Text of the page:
Two years after the Sept. 15, 2020, signing of the Abraham Accords, which normalized diplomatic relations among Israel, the United Arab Emirates, Bahrain, Morocco, and, potentially, Sudan, progress in developing relations has achieved mixed results. As anticipated, normalization has opened new opportunities for defense and security cooperation, especially among Israel, Bahrain, and the UAE, which share a common perspective on the security threat posed by Iran. The subsequent agreement to organize the Negev Forum, which also folded Egypt into the Abraham Accords coalition, offered additional possibilities for cooperation on shared interests, including energy, food and water security, health, and other issues.

But there are shortcomings in the level of cooperation as well. Most notably, despite the initial goal of the Arab organizers, cooperation among Israel and its Arab partners has failed to produce tangible improvements in the Israeli-Palestinian calculus. That may change, as the Negev Forum includes as an element of its agenda taking steps to improve living conditions for Palestinians. Moreover, the Israelis are now, arguably, more cautious about managing relations with the Palestinians to avoid conflict with their newfound Arab partners. But any real change for Palestinians has so far been nearly invisible, and the potential that the Nov. 1 elections in Israel will produce another swing to the hard right could make even a positive change in tone a relic of the past.

The scope of the Abraham Accords has also failed to bring in new members. Despite some softening in its position on bilateral relations, including in the area of defense cooperation and the opening of its airspace to Israeli aviation, Saudi Arabia has held firm in its commitment to the pre-existing Arab Peace Initiative (API). As Adel al-Jubeir, the Saudi minister of state for foreign affairs, elaborated over the summer, the API posits that “peace comes at the end of the process, not at the beginning.” Even those Gulf states like Oman and Qatar that have long maintained nearly de jure relations with Israel have thus far declined to follow the UAE and Bahrain into formalizing their ties.

From an Israeli perspective, incremental improvements in its links to the Arab Gulf states may be sufficient. Despite their expressed adherence to the API, the Saudis have been willing to take slow, small-scale normalization measures before there is a full resolution of the Israeli-Palestinian issue. As noted above, security cooperation in the Red Sea littoral is one area where the Saudis have demonstrated a willingness to work with Israel. And Saudi agreements permitting overflights of its airspace for Israeli civil aviation as well as accepting direct travel for Hajj pilgrims from Israel are additional indicators of a more relaxed Saudi position on cooperation with Israel. Israeli policymakers may also consider developing relations with Saudi Arabia outside of the Abraham Accords box.

Similarly, both Oman and Qatar have continued their long-standing practical engagement with Israel. Although Doha criticized the Abraham Accords and reiterated its support for the API, the Qatari government has maintained its under-the-radar “working relationship” with Israel. For its part, Oman has sustained warm, if quiet, relations with Israel for nearly 50 years, perhaps the oldest such relationship between Israel and a Gulf state. Today, it is most notably characterized by Israeli participation in the Muscat-based Middle East Desalination Research Center, the last of the Madrid Process initiatives still extant.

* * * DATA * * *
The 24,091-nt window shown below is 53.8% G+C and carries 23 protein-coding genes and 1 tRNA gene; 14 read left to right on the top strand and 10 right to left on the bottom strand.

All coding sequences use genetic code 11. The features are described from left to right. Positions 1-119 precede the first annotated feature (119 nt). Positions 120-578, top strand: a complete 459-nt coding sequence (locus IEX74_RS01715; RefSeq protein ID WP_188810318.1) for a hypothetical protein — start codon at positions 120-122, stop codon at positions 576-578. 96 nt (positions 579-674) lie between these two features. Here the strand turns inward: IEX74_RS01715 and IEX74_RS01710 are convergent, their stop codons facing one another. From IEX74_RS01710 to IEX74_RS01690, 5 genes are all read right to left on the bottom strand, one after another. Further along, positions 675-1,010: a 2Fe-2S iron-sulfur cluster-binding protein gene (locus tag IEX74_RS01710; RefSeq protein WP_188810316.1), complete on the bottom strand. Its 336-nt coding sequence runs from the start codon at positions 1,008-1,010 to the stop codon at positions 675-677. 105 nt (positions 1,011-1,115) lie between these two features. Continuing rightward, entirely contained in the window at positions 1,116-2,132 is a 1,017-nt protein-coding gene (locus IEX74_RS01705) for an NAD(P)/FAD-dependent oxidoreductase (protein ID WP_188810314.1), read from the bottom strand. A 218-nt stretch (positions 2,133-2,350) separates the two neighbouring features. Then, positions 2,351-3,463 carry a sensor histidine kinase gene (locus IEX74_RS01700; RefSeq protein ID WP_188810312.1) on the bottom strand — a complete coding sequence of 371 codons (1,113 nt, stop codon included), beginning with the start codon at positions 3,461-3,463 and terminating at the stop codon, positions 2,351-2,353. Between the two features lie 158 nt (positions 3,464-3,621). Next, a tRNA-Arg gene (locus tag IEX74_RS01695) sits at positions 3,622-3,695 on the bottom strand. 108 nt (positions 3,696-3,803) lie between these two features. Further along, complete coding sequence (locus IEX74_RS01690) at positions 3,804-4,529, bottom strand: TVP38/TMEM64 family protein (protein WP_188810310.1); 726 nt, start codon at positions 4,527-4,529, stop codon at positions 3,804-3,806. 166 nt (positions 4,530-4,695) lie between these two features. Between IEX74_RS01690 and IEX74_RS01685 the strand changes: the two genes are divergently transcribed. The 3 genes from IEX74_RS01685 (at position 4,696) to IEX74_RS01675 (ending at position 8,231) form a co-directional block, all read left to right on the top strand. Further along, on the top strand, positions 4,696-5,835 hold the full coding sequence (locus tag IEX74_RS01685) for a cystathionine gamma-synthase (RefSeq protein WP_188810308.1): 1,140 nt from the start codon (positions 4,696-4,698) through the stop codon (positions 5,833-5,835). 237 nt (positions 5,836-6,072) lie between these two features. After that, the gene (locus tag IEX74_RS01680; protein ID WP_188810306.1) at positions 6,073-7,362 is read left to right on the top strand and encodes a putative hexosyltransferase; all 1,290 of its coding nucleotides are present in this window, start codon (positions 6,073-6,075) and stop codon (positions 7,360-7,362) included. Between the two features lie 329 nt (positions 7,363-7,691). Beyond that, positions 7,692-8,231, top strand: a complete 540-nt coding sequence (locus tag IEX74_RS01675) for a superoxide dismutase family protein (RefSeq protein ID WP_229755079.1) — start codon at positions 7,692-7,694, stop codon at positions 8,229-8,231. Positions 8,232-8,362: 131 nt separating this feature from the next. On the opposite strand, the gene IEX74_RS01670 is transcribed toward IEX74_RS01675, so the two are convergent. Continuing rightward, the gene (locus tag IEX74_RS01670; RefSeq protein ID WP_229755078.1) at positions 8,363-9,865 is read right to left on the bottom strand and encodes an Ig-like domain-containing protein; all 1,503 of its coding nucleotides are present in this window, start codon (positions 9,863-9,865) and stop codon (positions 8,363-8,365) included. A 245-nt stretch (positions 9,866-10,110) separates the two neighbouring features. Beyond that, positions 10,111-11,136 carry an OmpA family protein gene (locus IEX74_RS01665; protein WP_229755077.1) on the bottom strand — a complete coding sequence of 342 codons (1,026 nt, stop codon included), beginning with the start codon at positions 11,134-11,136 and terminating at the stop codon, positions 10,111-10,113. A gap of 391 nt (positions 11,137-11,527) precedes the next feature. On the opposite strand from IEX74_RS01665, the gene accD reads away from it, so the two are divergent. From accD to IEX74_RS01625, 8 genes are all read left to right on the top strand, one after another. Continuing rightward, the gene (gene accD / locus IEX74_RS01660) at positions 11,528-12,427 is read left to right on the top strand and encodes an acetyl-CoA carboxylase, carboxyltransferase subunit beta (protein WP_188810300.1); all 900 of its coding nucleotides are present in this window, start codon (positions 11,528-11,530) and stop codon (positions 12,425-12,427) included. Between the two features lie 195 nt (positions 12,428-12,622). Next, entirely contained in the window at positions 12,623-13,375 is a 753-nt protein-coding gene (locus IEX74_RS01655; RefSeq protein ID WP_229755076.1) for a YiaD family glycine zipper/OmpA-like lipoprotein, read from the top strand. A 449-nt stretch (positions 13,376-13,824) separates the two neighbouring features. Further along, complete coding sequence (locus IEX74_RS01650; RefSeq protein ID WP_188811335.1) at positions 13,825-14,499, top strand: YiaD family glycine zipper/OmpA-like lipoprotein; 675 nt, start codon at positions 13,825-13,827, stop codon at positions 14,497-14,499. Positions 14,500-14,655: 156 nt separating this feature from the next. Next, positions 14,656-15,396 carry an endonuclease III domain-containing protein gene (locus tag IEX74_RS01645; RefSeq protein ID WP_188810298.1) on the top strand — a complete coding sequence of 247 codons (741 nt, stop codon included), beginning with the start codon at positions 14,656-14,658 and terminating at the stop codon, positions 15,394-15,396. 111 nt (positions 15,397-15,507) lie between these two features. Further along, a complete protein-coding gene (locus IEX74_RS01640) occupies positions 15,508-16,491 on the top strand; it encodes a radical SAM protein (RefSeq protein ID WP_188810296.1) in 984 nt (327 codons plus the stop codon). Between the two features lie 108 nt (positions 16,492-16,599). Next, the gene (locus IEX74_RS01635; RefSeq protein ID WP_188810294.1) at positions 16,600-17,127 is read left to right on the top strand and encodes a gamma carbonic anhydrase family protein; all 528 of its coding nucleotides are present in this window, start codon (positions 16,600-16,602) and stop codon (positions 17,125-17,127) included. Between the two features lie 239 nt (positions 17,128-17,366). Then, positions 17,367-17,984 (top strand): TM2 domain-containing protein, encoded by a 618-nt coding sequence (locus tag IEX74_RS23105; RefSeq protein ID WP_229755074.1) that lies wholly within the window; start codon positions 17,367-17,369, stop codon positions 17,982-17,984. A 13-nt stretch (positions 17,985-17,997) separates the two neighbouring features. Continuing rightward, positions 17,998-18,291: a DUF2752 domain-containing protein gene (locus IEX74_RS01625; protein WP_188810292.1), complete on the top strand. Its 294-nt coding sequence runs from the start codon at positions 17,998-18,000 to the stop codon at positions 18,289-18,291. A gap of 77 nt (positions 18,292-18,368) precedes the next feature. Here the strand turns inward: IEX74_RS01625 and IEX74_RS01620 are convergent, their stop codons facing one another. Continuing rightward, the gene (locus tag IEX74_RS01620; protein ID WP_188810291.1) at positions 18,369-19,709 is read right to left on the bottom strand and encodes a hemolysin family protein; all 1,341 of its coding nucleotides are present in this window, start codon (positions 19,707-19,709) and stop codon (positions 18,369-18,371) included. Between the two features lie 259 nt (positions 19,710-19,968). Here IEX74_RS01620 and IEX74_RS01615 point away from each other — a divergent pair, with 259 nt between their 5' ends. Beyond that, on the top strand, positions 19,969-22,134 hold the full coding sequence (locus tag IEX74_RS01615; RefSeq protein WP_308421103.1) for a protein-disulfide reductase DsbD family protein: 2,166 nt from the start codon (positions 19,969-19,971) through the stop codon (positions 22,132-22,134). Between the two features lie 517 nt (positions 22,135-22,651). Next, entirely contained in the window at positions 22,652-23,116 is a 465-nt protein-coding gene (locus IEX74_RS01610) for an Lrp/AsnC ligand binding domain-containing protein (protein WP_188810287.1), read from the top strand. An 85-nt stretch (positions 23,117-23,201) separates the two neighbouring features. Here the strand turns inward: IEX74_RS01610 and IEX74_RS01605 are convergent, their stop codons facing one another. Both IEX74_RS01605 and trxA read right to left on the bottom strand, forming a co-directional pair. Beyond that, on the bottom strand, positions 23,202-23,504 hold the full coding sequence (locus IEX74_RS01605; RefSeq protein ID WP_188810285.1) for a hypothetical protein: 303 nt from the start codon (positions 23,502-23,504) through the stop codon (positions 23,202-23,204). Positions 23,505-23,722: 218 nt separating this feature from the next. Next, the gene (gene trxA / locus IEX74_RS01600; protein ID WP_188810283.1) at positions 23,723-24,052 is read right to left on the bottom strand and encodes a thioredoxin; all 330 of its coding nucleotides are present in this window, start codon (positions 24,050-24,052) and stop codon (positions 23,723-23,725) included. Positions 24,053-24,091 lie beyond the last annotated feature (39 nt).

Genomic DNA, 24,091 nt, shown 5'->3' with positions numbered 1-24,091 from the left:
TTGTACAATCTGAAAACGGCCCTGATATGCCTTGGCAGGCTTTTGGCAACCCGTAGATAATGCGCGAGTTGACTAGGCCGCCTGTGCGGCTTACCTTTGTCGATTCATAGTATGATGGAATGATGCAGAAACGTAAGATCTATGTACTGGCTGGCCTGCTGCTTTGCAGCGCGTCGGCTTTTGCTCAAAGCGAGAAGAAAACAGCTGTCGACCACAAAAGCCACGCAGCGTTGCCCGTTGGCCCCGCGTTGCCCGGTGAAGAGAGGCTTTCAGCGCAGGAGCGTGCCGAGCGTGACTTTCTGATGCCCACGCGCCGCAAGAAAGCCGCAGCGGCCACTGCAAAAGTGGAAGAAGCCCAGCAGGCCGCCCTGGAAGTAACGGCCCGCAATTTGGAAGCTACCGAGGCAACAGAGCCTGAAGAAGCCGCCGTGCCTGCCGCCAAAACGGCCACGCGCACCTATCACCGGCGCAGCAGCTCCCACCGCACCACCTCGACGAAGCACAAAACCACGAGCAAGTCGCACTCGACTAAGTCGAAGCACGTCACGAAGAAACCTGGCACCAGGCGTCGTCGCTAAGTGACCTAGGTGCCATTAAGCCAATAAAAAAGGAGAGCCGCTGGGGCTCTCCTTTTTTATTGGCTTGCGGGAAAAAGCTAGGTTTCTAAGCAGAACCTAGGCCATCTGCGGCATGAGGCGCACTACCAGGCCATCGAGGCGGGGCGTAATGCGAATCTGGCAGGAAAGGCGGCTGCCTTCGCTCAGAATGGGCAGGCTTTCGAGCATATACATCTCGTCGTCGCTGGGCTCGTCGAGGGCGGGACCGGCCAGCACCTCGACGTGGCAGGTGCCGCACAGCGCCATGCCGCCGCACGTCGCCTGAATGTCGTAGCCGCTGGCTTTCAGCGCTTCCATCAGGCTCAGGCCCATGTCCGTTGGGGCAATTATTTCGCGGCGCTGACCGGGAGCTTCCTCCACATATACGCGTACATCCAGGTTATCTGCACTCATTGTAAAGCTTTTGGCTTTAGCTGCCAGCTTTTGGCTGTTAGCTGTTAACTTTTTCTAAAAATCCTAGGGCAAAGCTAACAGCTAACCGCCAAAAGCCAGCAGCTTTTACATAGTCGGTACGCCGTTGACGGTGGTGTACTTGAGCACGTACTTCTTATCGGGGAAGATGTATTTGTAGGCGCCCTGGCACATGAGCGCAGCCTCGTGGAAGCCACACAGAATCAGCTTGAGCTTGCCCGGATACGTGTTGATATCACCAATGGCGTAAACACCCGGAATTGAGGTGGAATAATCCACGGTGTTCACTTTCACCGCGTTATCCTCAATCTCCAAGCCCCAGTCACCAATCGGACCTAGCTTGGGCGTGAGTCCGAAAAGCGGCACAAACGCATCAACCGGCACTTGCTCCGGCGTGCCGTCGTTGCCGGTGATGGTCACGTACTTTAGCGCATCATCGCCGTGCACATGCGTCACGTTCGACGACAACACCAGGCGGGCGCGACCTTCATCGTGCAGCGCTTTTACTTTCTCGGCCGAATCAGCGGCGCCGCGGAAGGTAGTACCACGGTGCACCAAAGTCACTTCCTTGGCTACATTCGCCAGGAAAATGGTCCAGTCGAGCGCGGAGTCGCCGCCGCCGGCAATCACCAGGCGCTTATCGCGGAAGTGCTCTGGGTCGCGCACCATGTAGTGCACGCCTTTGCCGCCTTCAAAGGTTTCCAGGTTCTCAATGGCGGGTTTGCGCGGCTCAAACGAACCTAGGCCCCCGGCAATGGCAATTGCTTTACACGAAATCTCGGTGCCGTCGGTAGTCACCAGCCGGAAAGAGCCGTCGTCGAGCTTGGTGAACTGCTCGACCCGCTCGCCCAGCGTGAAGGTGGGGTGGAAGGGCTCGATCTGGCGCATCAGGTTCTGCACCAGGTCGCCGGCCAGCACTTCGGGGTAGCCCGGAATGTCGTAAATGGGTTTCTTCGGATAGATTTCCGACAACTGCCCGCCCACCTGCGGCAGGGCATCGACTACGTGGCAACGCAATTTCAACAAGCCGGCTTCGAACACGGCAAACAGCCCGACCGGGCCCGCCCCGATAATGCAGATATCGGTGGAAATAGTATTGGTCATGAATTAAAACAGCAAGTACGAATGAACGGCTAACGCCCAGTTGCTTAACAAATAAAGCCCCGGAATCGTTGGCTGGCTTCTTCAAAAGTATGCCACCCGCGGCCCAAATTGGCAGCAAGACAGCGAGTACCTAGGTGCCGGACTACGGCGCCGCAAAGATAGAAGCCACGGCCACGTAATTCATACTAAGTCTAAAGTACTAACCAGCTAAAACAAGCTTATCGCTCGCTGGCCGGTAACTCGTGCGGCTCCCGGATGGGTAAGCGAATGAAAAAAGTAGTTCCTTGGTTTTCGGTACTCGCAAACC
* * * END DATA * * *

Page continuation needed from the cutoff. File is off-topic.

After two years, the participating governments continue to see the Abraham Accords positively as advancing their national interests; and normalization has opened the door to private-sector elements, especially in the UAE, that were well-positioned to take advantage of the resulting bilateral trade and commerce opportunities. But the Accords have yet to find a firm rooting in the attitudes of Arab populations. Except for Morocco, where recent Arab Barometer polling data found that only 11% of the population considers Israel a threat, Arab publics generally continue to view Israel in a negative light, based largely on the latter’s failure to resolve the Palestinian issue. This negative perspective undoubtedly makes decision-makers in other Arab capitals, especially Riyadh, reluctant to move forward on normalization. The risk, therefore, is that the absence of progress on the Palestinian front will ultimately lead to the Abraham Accords being perceived as another cold peace.

 

Amb. (ret.) Gerald Feierstein is a distinguished senior fellow on U.S. diplomacy at the Middle East Institute (MEI) and director of its Arabian Peninsula Affairs Program. Dr. Yoel Guzansky is a Senior Research Fellow at the Institute for National Security Studies (INSS) and a Non-Resident Scholar at MEI, specializing in Gulf politics and security. The opinions expressed in this piece are their own.

Photo by Menahem KAHANA / AFP) (Photo by MENAHEM KAHANA/AFP via Getty Images


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